See Adam Savage Marvel at the Late Grant Imahara’s Grogu

In March of last year the late Grant Imahara—a member of the Mythbusters team and co-host of The White Rabbit Project—delighted the internet with an animatronic Grogu. The adorable moving doll, much like everything related to The Mandalorian star, was immediately a hit. Now, Imahara’s colleague and co-host of Mythbusters, Adam Savage, has taken a personal look at the cute prop. And the second peak just makes us want the Faux-gu even more.

Laughing Squid picked up on Savage’s look at Imahara’s animatronic Grogu, which the electrical engineer built as a treat for children in hospitals. In the video above the animatronic doll’s co-creator, prop artisan Lauren Markland, shows Savage how she and Imahara made the Grogu; going over all the steps necessary to create the extraordinarily detailed prop.

Adam Savage speaks with prop artisan Lauren Markland with a Baby Yoda strapped to his chest.

Adam Savage’s Tested

As Markland describes, building the Grogu took only three months. A period of time that Savage points out is shockingly brief considering the doll’s level of detail. Indeed, Markland notes the animatronic doll can move about, “fall asleep,” and even vibrate. The doll also has perfectly airbrushed, translucent silicone skin. And a head punched full of fuzzy white hair.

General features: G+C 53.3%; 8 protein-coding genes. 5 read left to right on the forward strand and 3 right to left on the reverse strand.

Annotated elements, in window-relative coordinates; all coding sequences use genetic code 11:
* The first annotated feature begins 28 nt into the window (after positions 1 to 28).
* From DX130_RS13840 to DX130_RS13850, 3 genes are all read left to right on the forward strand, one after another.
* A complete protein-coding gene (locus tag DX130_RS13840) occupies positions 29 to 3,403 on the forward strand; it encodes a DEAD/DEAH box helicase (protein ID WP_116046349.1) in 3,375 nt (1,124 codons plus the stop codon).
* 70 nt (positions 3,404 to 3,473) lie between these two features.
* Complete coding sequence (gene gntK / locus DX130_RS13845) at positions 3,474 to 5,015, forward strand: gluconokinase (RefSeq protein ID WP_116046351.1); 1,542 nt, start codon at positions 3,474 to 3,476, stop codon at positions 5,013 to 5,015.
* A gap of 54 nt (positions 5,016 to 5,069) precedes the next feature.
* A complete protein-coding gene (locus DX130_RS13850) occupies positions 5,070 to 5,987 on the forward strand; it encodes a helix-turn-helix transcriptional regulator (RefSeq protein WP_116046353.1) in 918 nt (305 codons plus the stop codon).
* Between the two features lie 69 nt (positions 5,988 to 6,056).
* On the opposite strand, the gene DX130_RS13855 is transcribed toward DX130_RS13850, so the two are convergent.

The actual build process may be the most astounding part of Markland and Imahara’s Grogu, however. As Savage notes, the doll consists of a silicone casting that goes over a system of hard-shell mechanical pieces. (Which, incidentally, look kind of like a Gremlin when Grogu’s skin is removed.) Consequently, the mold for Grogu’s soft cartilaginous body had to be 3D printed to appropriately accommodate the hard skeleton and electronics.

The hard shell mechanical underpinnings of Grant Imahara's animatronic Grogu doll.

Adam Savage’s Tested

Obviously the result of all the hard work paid off in spades, as Imahara and Markland’s doll looks like the “real” Grogu. You know, the one that cost around $5 million to make. Speaking of which, we’d love to see a crowdfunding campaign to make these dolls for kids’ hospitals. It’s clear the Force of Imahara is still strong with this Child and kids would undoubtedly love it.

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